In a nation of growing red or blue allegiances, the media too are
beginning to take on more overtly partisan hues. And it may be
reinforcing the political cleavage in the country.
The selective perspectives are evident from coastal lobster-trap
country to the land of longhorn cattle.
Up in Bar Harbor, Maine, Michael Boland works overtime during the
summer feeding the locals and tourists that crowd into his
restaurant, Rupununi's. But no matter how busy he is, he tries to
disappear every afternoon at 4:30 so he can head to his office
upstairs and tune in to "Democracy Now" on the radio - an
unabashedly left-of-center analysis of the day's events.
"I rely on it for my progressive take on the news," he says.
Down in Schertz, Texas, Stace Cunningham is just as determined to
get a spin he's comfortable with. He spends most days in his lab,
where he's got 15 computers for his work as a security consultant
for a Fortune 500 company. But he keeps one computer set to
www.NRAnews.com, a website operated by the National Rifle
Association, so he can hear an assessment of the world that he
believes is truly fair - particularly where gun issues are
"The show is a breath of fresh air," he says.
From the conservative Fox News Channel to the liberal radio
startup Air America to political blogs of every philosophical
stripe, Americans can now pick and choose a news source to fit their
ideological bent. Even the big screen, these days, offers up
politically charged fare - most notably with Michael Moore's
The trend toward partisanship in the media, though nascent, has
many political experts worried. If everyone simply reads or listens
to news that reinforces their own opinions, there may be less room
for compromise - a key foundation of this nation's government. An
already polarized country could become even more deeply divided at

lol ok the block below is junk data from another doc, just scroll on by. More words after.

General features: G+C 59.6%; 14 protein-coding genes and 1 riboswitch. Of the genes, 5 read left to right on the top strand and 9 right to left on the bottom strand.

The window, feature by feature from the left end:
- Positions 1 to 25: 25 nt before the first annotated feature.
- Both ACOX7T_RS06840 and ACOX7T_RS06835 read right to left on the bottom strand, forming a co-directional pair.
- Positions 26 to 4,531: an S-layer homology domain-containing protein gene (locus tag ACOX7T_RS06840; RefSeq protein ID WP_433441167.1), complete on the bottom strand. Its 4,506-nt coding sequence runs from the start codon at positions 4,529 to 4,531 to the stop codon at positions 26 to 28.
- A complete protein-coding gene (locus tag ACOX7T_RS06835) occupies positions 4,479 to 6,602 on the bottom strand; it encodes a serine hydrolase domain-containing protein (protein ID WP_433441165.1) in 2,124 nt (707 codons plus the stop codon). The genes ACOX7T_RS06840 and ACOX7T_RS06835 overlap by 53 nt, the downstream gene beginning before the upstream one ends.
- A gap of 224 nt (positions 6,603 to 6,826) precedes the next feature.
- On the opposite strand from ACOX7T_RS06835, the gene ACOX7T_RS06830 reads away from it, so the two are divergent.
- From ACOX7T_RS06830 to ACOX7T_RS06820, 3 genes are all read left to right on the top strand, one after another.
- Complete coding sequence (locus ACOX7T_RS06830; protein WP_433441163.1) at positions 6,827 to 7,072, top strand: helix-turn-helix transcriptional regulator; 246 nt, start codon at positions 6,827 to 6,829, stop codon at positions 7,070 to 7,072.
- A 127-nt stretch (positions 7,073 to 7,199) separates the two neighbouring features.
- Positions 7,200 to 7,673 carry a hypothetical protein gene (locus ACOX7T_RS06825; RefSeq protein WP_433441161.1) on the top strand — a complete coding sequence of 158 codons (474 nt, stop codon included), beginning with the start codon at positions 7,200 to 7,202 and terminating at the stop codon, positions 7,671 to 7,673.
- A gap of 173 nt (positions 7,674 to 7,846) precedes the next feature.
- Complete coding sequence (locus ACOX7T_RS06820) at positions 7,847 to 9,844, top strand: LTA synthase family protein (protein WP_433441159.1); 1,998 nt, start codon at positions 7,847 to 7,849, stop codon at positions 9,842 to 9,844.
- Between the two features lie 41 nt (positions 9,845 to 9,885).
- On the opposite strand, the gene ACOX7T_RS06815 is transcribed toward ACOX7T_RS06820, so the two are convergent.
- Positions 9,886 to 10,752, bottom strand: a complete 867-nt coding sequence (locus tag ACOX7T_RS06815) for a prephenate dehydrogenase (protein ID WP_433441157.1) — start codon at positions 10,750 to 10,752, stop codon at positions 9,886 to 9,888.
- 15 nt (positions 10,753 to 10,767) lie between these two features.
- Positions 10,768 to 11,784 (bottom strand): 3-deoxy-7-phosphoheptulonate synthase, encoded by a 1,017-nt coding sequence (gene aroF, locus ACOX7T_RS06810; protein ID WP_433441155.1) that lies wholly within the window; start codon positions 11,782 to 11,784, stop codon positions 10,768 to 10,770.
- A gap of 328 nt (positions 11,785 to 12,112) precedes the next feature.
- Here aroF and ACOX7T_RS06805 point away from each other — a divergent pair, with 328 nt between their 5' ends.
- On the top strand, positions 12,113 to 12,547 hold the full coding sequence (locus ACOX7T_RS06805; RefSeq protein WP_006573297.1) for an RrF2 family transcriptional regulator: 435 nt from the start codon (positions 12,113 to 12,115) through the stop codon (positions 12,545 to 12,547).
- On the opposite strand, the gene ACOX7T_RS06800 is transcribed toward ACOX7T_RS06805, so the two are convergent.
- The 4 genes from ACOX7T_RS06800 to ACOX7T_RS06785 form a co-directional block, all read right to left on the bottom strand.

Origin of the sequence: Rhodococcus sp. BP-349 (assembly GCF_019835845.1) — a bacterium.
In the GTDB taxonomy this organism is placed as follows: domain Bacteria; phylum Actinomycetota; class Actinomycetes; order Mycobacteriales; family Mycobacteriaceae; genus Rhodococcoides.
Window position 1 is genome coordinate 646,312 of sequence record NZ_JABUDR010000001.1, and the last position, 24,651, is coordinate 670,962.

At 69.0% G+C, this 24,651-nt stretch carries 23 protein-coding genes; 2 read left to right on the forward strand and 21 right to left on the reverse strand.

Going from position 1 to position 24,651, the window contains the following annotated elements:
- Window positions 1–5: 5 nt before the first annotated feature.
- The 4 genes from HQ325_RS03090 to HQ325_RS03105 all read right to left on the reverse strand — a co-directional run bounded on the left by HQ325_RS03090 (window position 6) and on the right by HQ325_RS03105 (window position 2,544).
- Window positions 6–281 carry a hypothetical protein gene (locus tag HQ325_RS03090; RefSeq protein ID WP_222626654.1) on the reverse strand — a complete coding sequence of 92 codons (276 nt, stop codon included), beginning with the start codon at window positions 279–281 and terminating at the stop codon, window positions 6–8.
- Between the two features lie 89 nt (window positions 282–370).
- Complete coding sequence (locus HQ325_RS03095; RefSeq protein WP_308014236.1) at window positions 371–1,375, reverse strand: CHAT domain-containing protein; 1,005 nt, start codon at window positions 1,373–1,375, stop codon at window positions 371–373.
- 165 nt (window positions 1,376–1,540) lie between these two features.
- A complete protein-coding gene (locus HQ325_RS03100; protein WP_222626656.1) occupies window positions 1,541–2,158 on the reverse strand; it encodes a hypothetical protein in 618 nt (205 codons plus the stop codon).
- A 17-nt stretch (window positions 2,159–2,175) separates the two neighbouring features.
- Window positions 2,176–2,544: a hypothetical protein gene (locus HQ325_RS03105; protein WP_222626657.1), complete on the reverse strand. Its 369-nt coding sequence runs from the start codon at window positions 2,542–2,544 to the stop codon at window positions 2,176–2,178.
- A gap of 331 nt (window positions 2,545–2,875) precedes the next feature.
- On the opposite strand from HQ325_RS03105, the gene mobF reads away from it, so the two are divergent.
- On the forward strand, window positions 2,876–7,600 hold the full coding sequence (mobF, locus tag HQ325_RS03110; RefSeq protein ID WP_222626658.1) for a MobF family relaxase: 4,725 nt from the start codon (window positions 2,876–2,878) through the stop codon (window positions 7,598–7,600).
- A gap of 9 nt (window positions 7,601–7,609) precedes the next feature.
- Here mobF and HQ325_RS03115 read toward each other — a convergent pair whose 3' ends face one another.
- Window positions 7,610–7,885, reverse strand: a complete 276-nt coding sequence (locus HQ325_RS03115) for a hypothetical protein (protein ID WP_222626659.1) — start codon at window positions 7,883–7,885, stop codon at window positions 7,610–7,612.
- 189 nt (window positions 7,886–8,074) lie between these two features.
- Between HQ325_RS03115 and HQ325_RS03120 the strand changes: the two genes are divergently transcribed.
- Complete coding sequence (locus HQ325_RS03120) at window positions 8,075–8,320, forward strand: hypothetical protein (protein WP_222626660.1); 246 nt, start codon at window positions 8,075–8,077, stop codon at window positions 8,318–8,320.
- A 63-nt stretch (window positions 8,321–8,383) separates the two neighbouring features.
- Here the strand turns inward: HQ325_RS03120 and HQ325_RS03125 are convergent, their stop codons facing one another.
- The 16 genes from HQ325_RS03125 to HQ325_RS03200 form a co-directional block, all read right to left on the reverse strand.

every level. Already, stories of friends or relatives who can no
longer talk politics - because they're ideological opposites - are
common water-cooler fare. Signs of the times include caustic
political humor and candidates tossing profanities at the other
While others admit the growing politicization of news does create
potential problems, they instead see the emergence of new sources of
information as a welcome expansion of the nation's political
dialogue. To them, the high-voltage talk shows and websites are
signs of a public increasingly engaged on important issues - from
Iraq to the role of religion in society.
Indeed, most Americans who tune into these alternative sources
still tap into mainstream media as well. In addition to listening to
"Democracy Now," Mr. Boland reads three newspapers a day. And Mr.
Cunningham looks forward to the NRA's Cam & Company show so he can
compare it with what he sees on the nightly news.
"For democracy, the thing you worry about is a world in which
people don't get exposure to the other side," says Kathleen Hall
Jamieson, director of the Annenberg Public Policy Center at the
University of Pennsylvania. "And we're not in that world yet."
How, and why, viewing habits are changing
Still, there is evidence that the media-browsing public is
getting more partisan right alongside the press.
A recent Pew Research Center study found that since 2000, the
number of Americans who say they watch Fox News Channel regularly
jumped from 17 percent to 25 percent, and most of those new viewers
describe themselves as "politically conservative." Struggling
against an apparent Republican-viewer revolt, Fox rival CNN has
managed to draw in a growing number of Democratic-leaning viewers.
The trend is driven by several factors - some originating with
the news outlets and others rooted in the public at large.
On a basic level, more-opinionated news is what the public seems
to want in this so-called 50/50 nation, with feelings fanned by
battles over the Iraq war, gay marriage, and the Florida recount of
the 2000 election. …